“Yeah, lor”, she chuckled with a hint of resignation.
In this 3 second interaction, I had gotten out of my isolation bubble and experienced a sense of solidarity. It’s not only students who are struggling and adapting to changes, but business owners as well.
Scan, Enter, Exit, Repeat.
As an SMU student, you’d have often caught yourself devouring at Koufu or getting your caffeine fix there. The other day, I spoke with Michael, the manager at Koufu, on how this establishment has been holding up in this trying time. He had a lot of things to do, but somehow he had the patience and generosity to put his tasks on hold and entertain my questions.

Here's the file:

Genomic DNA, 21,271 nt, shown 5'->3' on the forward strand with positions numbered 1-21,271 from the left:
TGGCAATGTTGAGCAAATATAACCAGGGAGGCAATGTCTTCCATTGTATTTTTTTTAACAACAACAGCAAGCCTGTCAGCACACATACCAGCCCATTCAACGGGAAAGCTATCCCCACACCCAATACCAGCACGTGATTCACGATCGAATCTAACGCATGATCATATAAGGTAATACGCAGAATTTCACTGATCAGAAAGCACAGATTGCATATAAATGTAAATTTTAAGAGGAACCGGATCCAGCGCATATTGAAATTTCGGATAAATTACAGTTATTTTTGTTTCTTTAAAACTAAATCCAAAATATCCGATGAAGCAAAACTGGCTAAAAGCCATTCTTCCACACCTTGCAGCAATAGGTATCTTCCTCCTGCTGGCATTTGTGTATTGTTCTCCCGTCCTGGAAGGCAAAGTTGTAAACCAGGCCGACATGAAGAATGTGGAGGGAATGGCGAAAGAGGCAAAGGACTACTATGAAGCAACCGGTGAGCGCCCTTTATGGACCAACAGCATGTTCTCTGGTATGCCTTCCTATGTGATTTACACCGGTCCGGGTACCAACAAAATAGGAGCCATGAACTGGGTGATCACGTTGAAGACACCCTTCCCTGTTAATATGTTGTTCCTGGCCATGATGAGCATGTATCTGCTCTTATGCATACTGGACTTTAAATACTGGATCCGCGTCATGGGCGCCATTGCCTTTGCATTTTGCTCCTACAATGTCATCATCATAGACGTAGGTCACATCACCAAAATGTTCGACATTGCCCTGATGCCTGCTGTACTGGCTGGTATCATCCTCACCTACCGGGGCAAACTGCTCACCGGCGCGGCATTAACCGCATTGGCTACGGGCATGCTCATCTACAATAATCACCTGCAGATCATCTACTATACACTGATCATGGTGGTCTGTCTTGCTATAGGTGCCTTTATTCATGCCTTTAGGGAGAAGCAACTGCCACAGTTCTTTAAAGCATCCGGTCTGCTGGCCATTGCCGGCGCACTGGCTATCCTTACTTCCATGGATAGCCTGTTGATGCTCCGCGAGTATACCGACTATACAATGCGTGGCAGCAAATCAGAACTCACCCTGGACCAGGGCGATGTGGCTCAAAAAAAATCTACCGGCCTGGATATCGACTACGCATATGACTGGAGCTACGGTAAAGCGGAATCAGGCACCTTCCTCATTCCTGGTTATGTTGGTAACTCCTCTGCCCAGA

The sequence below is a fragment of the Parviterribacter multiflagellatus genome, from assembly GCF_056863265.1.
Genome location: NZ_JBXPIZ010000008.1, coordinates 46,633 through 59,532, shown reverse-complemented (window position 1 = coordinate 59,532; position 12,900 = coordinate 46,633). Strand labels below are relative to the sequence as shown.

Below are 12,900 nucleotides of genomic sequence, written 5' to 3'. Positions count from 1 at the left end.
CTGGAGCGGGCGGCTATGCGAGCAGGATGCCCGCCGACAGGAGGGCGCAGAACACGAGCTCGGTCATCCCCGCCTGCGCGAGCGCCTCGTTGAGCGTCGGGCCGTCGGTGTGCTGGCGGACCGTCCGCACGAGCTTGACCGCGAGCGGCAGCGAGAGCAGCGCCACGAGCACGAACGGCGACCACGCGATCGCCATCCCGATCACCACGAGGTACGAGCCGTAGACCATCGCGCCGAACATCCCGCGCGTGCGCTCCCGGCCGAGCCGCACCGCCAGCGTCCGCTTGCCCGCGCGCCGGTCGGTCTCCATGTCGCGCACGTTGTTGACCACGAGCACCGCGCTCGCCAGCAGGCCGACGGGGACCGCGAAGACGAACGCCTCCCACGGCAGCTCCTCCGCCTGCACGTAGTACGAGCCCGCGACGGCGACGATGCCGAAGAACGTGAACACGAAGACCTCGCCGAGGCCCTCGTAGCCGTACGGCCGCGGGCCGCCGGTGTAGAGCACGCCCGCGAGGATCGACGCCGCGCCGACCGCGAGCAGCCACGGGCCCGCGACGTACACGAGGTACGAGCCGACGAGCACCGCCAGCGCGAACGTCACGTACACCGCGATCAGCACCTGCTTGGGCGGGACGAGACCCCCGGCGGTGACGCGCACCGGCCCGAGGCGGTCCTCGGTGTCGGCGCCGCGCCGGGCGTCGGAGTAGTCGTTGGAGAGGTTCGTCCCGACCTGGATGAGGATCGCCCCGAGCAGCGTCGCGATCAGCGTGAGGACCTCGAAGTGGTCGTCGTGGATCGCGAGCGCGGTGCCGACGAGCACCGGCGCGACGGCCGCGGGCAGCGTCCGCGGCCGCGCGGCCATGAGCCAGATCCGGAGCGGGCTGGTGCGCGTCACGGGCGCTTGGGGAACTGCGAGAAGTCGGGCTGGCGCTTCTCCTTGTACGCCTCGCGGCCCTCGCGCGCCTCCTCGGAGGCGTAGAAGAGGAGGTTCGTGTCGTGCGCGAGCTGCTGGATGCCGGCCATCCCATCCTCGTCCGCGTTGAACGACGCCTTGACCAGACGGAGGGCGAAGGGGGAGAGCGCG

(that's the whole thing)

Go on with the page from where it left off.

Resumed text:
“People’s limits have been pushed. There are now so many road-blocks. A lot more consciousness comes into your thinking, as you can see from the “in-and-out” systems. We used to breeze through so conveniently but now we have to look for the entrance and exit wherever we go.”
“Koufu has to adapt accordingly, and systems are being stretched as you can see from the “in and out” system and temperature taking system into Koufu. Sometimes, we have trouble-makers too.”
I clarified what he meant by “trouble-makers” and it turned out they were SMU students who refused to comply to the temperature taking and even taunted him arrogantly by puffing up their chest while staring down at him. He would see no point in pursuing the matter and did not want to make life difficult for us students (SMU students, do better!).
Not only were there structural changes to the entrance and exit, store owners had to adapt by masking up while cooking. “It’s really hot and uncomfortable, you know!” he exclaimed.